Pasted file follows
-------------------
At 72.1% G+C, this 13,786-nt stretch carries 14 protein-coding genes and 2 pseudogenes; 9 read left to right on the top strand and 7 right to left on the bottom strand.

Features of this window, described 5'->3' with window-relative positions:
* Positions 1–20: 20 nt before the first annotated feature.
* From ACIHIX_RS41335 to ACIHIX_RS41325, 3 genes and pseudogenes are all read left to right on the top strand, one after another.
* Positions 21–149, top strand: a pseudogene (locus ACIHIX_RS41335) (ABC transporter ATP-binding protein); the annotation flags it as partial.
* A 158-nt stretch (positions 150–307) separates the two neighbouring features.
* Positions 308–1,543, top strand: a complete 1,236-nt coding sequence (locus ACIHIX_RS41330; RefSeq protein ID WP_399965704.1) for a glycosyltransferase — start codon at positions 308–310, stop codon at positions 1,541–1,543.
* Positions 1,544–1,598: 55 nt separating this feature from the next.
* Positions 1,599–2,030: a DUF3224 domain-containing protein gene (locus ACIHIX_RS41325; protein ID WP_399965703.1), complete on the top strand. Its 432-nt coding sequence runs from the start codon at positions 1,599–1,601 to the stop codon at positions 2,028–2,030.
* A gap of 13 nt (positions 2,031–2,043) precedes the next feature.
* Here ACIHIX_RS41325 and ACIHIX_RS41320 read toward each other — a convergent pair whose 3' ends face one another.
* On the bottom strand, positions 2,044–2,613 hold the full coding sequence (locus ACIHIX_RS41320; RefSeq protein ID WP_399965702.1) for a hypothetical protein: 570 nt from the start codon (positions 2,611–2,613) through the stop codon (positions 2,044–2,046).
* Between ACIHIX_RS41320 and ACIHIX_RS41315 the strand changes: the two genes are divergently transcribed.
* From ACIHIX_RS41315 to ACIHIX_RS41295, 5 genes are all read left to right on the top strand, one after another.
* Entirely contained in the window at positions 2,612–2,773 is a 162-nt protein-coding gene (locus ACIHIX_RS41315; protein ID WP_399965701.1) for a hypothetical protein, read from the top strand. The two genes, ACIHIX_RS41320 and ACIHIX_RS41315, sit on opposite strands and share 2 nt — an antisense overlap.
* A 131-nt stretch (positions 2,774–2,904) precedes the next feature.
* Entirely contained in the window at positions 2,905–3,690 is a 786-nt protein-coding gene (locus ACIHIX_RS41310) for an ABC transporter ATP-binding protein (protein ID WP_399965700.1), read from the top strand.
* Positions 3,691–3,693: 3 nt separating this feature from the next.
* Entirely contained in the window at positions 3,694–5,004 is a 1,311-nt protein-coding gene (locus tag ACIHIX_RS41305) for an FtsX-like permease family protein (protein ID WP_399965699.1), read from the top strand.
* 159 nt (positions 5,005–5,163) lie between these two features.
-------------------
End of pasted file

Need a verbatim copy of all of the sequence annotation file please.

At 72.1% G+C, this 13,786-nt stretch carries 14 protein-coding genes and 2 pseudogenes; 9 read left to right on the top strand and 7 right to left on the bottom strand.

Features of this window, described 5'->3' with window-relative positions:
* Positions 1–20: 20 nt before the first annotated feature.
* From ACIHIX_RS41335 to ACIHIX_RS41325, 3 genes and pseudogenes are all read left to right on the top strand, one after another.
* Positions 21–149, top strand: a pseudogene (locus ACIHIX_RS41335) (ABC transporter ATP-binding protein); the annotation flags it as partial.
* A 158-nt stretch (positions 150–307) separates the two neighbouring features.
* Positions 308–1,543, top strand: a complete 1,236-nt coding sequence (locus ACIHIX_RS41330; RefSeq protein ID WP_399965704.1) for a glycosyltransferase — start codon at positions 308–310, stop codon at positions 1,541–1,543.
* Positions 1,544–1,598: 55 nt separating this feature from the next.
* Positions 1,599–2,030: a DUF3224 domain-containing protein gene (locus ACIHIX_RS41325; protein ID WP_399965703.1), complete on the top strand. Its 432-nt coding sequence runs from the start codon at positions 1,599–1,601 to the stop codon at positions 2,028–2,030.
* A gap of 13 nt (positions 2,031–2,043) precedes the next feature.
* Here ACIHIX_RS41325 and ACIHIX_RS41320 read toward each other — a convergent pair whose 3' ends face one another.
* On the bottom strand, positions 2,044–2,613 hold the full coding sequence (locus ACIHIX_RS41320; RefSeq protein ID WP_399965702.1) for a hypothetical protein: 570 nt from the start codon (positions 2,611–2,613) through the stop codon (positions 2,044–2,046).
* Between ACIHIX_RS41320 and ACIHIX_RS41315 the strand changes: the two genes are divergently transcribed.
* From ACIHIX_RS41315 to ACIHIX_RS41295, 5 genes are all read left to right on the top strand, one after another.
* Entirely contained in the window at positions 2,612–2,773 is a 162-nt protein-coding gene (locus ACIHIX_RS41315; protein ID WP_399965701.1) for a hypothetical protein, read from the top strand. The two genes, ACIHIX_RS41320 and ACIHIX_RS41315, sit on opposite strands and share 2 nt — an antisense overlap.
* A 131-nt stretch (positions 2,774–2,904) precedes the next feature.
* Entirely contained in the window at positions 2,905–3,690 is a 786-nt protein-coding gene (locus ACIHIX_RS41310) for an ABC transporter ATP-binding protein (protein ID WP_399965700.1), read from the top strand.
* Positions 3,691–3,693: 3 nt separating this feature from the next.
* Entirely contained in the window at positions 3,694–5,004 is a 1,311-nt protein-coding gene (locus tag ACIHIX_RS41305) for an FtsX-like permease family protein (protein ID WP_399965699.1), read from the top strand.
* 159 nt (positions 5,005–5,163) lie between these two features.